"The less government we have," Emerson observed a little more than a century ago, "the better . . ."
That may have been a reliable philosophy for bucolic 19th century America, but it is about as applicable to the 20th century as the horse-drawn buggy in the age of the space shuttle. If William Donald Schaefer's credo of political life could be reduced to a single sentence, it would be simply this: The more government serves the people, the better.
With humane instincts, nimble imagination, driven determination, tireless energy and above all, dauntless optimism, Schaefer has applied that philosophy with remarkable success.
His achievements in a lifetime in public life are vast and visible, and hence require little elaboration here. We would only mention the two chief works-in-progress of his first administration: The new Oriole stadium at Camden Yards and the light-rail line, which ultimately will connect Hunt Valley to BWI Airport. Both are mammoth public works projects which will serve millions of people, not to speak of the economic interests of the entire region, for decades to come. In fact, now that the projects are under way, few people can be found to say that they should not have been undertaken, and even fewer to say they should now be abandoned. About the only legitimate criticism that can be voiced is over the huge cost overruns from original estimates -- facts of life which, we suspect, raised the mercurial Schaefer temperature to unprecedented highs.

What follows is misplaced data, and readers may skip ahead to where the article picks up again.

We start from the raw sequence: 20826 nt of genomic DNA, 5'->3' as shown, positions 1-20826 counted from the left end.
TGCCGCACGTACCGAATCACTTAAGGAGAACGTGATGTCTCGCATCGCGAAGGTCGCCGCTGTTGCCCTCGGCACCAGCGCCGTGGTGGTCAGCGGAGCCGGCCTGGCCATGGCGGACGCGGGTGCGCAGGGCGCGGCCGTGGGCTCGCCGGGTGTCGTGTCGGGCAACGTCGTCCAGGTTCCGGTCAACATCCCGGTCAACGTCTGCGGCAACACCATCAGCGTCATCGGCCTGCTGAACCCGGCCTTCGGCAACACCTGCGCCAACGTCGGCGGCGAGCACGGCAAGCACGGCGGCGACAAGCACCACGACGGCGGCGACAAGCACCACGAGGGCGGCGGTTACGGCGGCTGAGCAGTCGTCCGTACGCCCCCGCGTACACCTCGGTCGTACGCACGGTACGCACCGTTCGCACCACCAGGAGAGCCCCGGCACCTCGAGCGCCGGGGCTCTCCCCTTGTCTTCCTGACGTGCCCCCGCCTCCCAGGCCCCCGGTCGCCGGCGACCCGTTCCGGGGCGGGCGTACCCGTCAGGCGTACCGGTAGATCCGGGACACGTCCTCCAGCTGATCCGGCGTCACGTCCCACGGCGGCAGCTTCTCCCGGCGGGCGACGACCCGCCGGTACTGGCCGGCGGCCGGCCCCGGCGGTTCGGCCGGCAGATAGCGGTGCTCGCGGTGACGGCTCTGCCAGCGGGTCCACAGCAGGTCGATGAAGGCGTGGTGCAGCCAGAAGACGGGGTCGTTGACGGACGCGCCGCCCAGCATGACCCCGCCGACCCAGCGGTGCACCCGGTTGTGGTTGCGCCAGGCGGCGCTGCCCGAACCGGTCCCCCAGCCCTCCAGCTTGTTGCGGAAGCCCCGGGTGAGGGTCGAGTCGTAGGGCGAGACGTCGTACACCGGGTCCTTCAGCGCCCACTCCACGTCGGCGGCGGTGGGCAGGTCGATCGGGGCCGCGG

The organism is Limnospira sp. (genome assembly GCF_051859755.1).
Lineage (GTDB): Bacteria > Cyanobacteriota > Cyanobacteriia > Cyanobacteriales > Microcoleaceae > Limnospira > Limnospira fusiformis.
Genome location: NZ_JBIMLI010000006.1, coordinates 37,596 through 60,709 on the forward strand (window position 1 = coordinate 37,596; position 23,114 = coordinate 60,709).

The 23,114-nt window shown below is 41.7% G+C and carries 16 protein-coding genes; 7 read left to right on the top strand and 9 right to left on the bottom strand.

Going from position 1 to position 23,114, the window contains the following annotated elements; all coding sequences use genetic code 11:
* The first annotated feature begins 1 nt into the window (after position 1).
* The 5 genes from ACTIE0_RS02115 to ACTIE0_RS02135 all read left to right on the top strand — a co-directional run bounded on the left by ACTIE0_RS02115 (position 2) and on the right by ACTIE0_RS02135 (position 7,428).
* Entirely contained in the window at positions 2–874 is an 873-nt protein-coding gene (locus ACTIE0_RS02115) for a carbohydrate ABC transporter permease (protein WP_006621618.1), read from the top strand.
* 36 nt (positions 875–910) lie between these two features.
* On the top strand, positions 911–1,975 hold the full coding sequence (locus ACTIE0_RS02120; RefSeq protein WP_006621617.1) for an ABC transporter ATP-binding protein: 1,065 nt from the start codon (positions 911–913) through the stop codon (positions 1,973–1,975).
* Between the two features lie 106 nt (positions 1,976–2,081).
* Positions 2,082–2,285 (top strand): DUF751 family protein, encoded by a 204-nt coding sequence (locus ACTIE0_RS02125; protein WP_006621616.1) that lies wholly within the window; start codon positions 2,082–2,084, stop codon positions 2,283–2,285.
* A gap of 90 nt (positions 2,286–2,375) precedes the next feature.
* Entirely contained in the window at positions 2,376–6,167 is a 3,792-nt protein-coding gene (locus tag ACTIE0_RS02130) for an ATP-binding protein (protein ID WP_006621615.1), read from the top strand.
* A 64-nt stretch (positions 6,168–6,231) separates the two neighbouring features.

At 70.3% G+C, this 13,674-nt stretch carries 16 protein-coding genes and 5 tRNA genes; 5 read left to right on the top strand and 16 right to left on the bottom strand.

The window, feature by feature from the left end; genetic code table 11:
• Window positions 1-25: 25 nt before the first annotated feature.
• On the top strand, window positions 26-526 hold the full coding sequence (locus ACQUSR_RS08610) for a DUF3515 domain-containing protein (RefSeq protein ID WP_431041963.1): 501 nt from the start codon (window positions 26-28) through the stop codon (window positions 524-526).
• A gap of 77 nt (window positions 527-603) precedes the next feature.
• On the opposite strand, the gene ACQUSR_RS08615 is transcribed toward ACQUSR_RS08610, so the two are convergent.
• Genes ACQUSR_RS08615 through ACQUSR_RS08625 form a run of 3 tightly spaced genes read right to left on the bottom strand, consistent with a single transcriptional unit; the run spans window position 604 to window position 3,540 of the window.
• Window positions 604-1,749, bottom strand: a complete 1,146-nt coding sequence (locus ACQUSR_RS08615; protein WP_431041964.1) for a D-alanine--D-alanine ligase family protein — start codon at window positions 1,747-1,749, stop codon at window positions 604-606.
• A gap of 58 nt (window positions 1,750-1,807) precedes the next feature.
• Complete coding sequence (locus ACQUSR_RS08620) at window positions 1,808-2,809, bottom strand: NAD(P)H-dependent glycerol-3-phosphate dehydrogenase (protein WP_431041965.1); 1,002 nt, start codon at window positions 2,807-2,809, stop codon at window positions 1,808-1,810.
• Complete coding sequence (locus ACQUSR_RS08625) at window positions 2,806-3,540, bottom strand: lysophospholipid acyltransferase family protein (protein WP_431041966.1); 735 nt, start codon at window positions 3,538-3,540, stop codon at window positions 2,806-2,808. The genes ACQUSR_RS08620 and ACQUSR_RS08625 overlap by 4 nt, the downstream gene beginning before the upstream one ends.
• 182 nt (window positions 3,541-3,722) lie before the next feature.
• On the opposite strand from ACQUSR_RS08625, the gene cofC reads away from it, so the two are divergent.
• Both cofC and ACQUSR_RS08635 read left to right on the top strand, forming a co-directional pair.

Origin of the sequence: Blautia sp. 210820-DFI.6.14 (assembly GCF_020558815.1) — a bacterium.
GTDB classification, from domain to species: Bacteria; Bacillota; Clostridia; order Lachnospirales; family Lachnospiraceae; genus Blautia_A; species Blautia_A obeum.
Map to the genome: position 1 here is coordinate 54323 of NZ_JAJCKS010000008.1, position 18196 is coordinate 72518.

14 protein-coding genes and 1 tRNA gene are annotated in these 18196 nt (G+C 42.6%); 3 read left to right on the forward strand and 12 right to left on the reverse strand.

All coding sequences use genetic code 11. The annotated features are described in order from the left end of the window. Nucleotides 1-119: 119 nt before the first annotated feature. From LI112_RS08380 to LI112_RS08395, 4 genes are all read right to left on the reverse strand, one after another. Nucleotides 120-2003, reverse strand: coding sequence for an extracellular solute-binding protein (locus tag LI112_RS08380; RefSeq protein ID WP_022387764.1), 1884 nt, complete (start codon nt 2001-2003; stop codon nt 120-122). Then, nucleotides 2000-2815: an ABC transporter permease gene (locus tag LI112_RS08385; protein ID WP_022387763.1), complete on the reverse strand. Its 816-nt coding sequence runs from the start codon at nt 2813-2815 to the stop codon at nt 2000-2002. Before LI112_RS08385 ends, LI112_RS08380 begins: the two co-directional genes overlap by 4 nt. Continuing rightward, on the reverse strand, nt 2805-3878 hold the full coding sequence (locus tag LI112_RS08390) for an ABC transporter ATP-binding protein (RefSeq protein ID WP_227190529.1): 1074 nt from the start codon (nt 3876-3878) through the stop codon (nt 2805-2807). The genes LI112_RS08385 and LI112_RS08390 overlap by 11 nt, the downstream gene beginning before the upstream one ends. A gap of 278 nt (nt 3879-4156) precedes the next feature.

Schaefer's Republican opponent, William S. Shepard, has proved to be a worthy challenger, chiefly stressing Schaefer's addiction to spending. This is a legitimate criticism, but we can be certain whatever discipline Schaefer may need in the coming four years will be abundantly supplied by the economic hardship which is the legacy of eight years of Reagan profligacy. This discipline will sorely test Schaefer's legendary managerial powers as he seeks the wherewithal to carry out what will undoubtedly be the major task of the next four years, the restoration of the state's endangered infrastructure of highways, bridges and other public works.
We suspect the coming four years for Schaefer -- his re-election is a foregone conclusion -- will not be the happiest ones for a man whose public agenda knows no end. But he is entitled to give a second term his best shot. Without reservation we urge the re-election of William Donald Schaefer and his running mate, Lt. Gov. Melvin Steinberg.